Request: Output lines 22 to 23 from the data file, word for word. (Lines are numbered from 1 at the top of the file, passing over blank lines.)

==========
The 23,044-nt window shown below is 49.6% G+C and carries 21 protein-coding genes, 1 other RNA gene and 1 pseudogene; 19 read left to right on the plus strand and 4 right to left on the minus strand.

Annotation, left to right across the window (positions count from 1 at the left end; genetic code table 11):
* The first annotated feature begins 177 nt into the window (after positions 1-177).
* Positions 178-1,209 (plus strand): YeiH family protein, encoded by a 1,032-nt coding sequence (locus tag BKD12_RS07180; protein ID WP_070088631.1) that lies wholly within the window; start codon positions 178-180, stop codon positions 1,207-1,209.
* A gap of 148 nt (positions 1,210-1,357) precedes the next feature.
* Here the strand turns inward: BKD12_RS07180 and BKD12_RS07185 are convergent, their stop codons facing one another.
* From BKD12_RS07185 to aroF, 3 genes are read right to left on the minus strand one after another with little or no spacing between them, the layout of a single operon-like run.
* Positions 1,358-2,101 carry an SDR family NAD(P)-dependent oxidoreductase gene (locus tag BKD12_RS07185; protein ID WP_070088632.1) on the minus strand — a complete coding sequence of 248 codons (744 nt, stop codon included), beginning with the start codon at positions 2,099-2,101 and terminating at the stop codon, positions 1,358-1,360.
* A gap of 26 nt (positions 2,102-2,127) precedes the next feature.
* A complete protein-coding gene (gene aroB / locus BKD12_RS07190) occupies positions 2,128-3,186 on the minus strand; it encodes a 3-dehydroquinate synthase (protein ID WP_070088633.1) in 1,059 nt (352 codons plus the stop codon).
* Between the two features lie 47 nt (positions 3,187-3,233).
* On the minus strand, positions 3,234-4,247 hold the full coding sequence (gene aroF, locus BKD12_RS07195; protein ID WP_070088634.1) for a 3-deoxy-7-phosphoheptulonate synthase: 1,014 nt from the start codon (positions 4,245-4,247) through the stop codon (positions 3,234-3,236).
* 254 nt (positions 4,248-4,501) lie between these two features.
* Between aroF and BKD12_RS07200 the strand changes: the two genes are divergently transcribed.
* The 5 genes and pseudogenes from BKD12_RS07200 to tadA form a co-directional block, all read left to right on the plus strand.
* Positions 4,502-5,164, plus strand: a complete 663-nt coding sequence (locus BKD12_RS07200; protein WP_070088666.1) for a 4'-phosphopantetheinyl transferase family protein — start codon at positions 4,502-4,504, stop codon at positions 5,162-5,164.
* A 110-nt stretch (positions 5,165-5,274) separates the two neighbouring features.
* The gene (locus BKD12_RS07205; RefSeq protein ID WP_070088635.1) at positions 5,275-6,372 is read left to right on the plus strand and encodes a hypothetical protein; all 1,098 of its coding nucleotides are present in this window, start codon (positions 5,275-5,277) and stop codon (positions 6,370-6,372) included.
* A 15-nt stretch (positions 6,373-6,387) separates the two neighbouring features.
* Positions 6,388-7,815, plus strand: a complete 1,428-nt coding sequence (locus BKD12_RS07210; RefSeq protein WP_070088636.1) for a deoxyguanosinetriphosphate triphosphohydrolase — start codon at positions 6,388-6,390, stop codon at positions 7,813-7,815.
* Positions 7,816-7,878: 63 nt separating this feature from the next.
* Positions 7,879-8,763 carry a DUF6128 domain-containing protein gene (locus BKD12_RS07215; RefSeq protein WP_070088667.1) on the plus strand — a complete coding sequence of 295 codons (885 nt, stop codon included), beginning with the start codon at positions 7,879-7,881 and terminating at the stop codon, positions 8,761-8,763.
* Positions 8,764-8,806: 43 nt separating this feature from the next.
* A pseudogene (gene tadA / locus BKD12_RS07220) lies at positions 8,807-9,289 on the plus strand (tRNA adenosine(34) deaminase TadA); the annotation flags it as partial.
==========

* Positions 7,879-8,763 carry a DUF6128 domain-containing protein gene (locus BKD12_RS07215; RefSeq protein WP_070088667.1) on the plus strand — a complete coding sequence of 295 codons (885 nt, stop codon included), beginning with the start codon at positions 7,879-7,881 and terminating at the stop codon, positions 8,761-8,763.
* Positions 8,764-8,806: 43 nt separating this feature from the next.